18 About Mayer Brown Mayer Brown is a global legal services organisation advising clients across the Americas, Asia and Europe. Our presence in the world s leading markets enables us to offer clients access to local market knowledge combined with global reach. We are noted for our commitment to client service and our ability to assist clients with their most complex and demanding legal and business challenges worldwide. We serve many of the world s largest companies, including a significant proportion of the Fortune 100, FTSE 100, DAX and Hang Seng Index companies and more than half of the world s largest banks. We provide legal services in areas such as banking and finance; corporate and securities; litigation and dispute resolution; antitrust and competition; US Supreme Court and appellate matters; employment and benefits; environmental; financial services regulatory & enforcement; government and global trade; intellectual property; real estate; tax; restructuring, bankruptcy and insolvency; and wealth management. OFFICE LOCATIONS AMERICAS Charlotte Chicago Houston Los Angeles New York Palo Alto Washington DC ASIA Bangkok Beijing Guangzhou Hanoi Ho Chi Minh City Hong Kong Shanghai Singapore EUROPE Brussels Düsseldorf Frankfurt London Paris TAUIL & CHEQUER ADVOGADOS in association with Mayer Brown LLP São Paulo Rio de Janeiro Please visit for comprehensive contact information for all Mayer Brown offices. Mayer Brown is a global legal services provider comprising legal practices that are separate entities (the Mayer Brown Practices ). The Mayer Brown Practices are: Mayer Brown LLP and Mayer Brown Europe Brussels LLP, both limited liability partnerships established in Illinois USA; Mayer Brown International LLP, a limited liability partnership incorporated in England and Wales (authorised and regulated by the Solicitors Regulation Authority and registered in England and Wales number OC ); Mayer Brown, a SELAS established in France; Mayer Brown JSM, a Hong Kong partnership and its associated entities in Asia; and Tauil & Chequer Advogados, a Brazilian law partnership with which Mayer Brown is associated. Mayer Brown and the Mayer Brown logo are the trademarks of the Mayer Brown Practices in their respective jurisdictions. This publication provides information and comments on legal issues and developments of interest to our clients and friends. The foregoing is not a comprehensive treatment of the subject matter covered and is not intended to provide legal advice. Readers should seek legal advice before taking any action with respect to the matters discussed herein The Mayer Brown Practices. All rights reserved. 0701fin June 2014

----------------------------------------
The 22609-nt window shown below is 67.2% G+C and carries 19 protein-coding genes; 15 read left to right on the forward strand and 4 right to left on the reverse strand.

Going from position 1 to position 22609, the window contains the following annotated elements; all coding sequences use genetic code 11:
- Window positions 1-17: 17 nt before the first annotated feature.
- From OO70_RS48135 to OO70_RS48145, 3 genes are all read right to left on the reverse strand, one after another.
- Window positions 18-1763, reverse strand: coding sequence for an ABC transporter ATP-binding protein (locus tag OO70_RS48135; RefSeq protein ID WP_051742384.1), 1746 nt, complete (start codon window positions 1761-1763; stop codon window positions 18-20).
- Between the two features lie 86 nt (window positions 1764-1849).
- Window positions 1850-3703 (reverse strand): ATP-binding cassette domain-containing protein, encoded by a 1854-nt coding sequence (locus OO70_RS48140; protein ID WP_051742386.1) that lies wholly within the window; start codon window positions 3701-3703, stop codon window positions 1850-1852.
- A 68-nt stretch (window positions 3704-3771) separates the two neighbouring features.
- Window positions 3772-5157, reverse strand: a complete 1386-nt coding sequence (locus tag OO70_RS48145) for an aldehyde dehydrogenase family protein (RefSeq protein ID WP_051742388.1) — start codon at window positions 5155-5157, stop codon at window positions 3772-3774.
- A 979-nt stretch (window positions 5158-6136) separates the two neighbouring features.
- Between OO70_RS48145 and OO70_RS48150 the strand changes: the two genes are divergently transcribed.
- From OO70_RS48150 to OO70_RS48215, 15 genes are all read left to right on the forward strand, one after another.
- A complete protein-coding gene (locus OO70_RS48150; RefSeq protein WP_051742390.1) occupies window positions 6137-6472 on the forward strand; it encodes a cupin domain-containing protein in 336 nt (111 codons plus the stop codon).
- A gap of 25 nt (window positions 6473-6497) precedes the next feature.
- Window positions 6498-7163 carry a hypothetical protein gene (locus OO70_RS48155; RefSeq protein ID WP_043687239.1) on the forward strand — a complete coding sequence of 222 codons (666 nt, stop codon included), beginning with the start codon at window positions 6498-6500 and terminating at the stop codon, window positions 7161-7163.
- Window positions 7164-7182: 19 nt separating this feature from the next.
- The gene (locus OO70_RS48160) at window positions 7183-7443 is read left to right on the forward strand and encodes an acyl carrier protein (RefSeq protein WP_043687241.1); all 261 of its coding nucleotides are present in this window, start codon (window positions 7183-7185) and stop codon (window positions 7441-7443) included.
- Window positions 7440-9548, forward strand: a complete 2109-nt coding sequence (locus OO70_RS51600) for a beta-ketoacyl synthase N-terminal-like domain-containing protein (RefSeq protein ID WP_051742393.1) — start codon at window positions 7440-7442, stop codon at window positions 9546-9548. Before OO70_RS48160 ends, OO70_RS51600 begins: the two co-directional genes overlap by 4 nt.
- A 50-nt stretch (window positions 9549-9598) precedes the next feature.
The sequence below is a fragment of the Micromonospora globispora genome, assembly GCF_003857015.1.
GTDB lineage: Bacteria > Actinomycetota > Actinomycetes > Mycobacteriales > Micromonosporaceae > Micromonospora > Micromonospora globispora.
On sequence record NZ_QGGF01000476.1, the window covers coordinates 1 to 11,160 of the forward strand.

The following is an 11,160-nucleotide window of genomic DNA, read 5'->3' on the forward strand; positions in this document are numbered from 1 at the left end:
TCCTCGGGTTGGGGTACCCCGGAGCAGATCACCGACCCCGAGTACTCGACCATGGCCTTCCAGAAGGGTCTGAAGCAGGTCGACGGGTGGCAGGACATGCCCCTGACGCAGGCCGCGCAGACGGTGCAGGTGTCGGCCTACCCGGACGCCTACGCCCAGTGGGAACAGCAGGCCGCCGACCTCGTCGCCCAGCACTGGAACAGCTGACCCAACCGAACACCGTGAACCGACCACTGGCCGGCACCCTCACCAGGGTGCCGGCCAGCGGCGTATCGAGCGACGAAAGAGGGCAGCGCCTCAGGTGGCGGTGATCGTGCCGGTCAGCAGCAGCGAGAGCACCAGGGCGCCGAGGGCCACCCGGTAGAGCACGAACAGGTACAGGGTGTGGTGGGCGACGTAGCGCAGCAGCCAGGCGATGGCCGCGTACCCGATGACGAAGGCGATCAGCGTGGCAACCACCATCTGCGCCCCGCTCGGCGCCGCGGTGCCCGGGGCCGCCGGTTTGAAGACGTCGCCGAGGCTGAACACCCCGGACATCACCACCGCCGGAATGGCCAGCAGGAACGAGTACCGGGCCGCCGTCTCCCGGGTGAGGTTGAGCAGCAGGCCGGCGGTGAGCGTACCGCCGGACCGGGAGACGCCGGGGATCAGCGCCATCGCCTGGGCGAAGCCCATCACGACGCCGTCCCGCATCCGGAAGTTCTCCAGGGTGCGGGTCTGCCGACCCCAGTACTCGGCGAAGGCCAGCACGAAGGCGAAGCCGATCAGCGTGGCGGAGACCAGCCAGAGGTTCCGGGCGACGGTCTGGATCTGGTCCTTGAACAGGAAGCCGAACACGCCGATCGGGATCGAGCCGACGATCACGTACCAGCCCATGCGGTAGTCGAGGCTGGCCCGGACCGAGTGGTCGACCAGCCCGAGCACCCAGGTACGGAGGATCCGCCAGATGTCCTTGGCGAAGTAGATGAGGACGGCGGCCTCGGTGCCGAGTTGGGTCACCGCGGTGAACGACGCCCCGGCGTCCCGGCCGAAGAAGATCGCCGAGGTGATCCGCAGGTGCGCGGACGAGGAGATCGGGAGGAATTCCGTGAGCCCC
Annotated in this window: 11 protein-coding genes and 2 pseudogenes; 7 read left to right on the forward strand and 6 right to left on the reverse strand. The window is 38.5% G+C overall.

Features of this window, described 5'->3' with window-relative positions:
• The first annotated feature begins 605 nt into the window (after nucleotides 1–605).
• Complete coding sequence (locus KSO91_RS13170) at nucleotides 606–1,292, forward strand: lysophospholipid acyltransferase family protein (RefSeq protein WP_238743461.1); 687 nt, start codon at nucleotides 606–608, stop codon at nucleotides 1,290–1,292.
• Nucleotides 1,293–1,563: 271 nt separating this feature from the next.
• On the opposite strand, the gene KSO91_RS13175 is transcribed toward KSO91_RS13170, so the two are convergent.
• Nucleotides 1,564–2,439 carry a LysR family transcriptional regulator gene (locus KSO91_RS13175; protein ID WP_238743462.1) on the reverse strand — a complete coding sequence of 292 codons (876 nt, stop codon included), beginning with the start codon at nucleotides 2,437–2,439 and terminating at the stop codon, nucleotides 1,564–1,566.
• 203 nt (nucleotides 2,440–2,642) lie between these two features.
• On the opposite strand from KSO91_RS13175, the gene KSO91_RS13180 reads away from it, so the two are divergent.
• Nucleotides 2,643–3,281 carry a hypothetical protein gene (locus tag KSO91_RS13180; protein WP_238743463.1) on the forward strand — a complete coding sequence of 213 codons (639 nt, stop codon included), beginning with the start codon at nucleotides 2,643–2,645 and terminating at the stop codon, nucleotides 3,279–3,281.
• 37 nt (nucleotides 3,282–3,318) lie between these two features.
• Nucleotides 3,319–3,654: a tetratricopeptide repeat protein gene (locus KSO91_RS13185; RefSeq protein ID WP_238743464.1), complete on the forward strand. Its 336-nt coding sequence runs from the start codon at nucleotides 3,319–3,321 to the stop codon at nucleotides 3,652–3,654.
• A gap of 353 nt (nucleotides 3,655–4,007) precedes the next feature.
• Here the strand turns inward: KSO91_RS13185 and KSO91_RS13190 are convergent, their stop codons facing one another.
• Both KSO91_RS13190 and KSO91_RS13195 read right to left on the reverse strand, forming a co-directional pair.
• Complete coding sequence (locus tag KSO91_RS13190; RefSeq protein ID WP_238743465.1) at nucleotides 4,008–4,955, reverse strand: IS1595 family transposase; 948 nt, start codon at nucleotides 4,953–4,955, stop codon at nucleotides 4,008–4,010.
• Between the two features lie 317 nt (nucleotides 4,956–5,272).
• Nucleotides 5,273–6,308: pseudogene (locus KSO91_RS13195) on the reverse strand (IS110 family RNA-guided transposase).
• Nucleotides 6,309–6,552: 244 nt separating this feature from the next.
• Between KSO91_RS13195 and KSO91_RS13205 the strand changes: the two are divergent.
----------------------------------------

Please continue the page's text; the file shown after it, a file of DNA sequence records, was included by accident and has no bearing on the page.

THE IMPACT OF EMIR ON FINANCIAL COUNTERPARTIES

THE IMPACT OF EMIR ON FINANCIAL COUNTERPARTIES March 15, 2013 THE IMPACT OF EMIR ON FINANCIAL COUNTERPARTIES To Our Clients and Friends: On 16 August 2012, The European Market Infrastructure Regulation ( EMIR ) 1 came into force with immediate and

More information

A Quick Start Guide to EMIR: What you need to do and when

A Quick Start Guide to EMIR: What you need to do and when Legal Update January 2013 A Quick Start Guide to EMIR: What you need to do and when On 19 December 2012 the Commission adopted the majority of the subordinate legislation necessary to implement Regulation

More information

Gaps and Duplicative Requirements, August 30, 2013, available at http://www.cftc.gov/ucm/groups/public/@newsroom/documents/file/odrgreport.pdf.

Gaps and Duplicative Requirements, August 30, 2013, available at http://www.cftc.gov/ucm/groups/public/@newsroom/documents/file/odrgreport.pdf. Report of the OTC Derivatives Regulators Group (ODRG) 1 on Cross-Border Implementation Issues March 2014 At the St. Petersburg summit in September 2013, the G20 leaders welcomed the set of understandings

More information

Risk mitigation requirements for daily valuation a. The use of the term outstanding contracts under Article 11(2) of EMIR;

Risk mitigation requirements for daily valuation a. The use of the term outstanding contracts under Article 11(2) of EMIR; The European Securities and Markets Association (ESMA) 103 Rue de Grenelle Paris 75007 France Attention: Rodrigo Buenaventura/Fabrizio Planta 12 March 2013 Dear Sirs, The Alternative Investment Management

More information

EMIR Gearing up for Clearing PART I

EMIR Gearing up for Clearing PART I EMIR Gearing up for Clearing PART I Contents EMIR Gearing up for Clearing PART I 01 Annex 1 Who does the clearing obligation apply to? 05 Annex 2 Which trades are subject to the clearing obligation? 09

More information

Final report Technical advice on third country regulatory equivalence under EMIR Canada

Final report Technical advice on third country regulatory equivalence under EMIR Canada Final report Technical advice on third country regulatory equivalence under EMIR Canada 01 October 2013 ESMA/2013/1375 Date: 01 October 2013 ESMA/2013/1375 Table of Contents Table of contents 2 Section

More information

FinfraG / EMIR. Your partner to navigate the challenges in investment and risk management. Current Status What you need to know. 23 rd September 2014

FinfraG / EMIR. Your partner to navigate the challenges in investment and risk management. Current Status What you need to know. 23 rd September 2014 Your partner to navigate the challenges in investment and risk management. FinfraG / EMIR ROSENWEG 3 GARTENSTRASSE 19 CH-6340 BAAR/ZUG CH-8002 ZURICH SWITZERLAND SWITZERLAND INFO@INCUBEGROUP.COM INCUBEGROUP.COM

More information

Jurisdictions ability to defer to each other s OTC derivatives market regulatory regimes

Jurisdictions ability to defer to each other s OTC derivatives market regulatory regimes 18 September 2014 Jurisdictions ability to defer to each other s OTC derivatives market regulatory regimes FSB report to G20 Finance Ministers and Central Bank Governors Introduction Background At the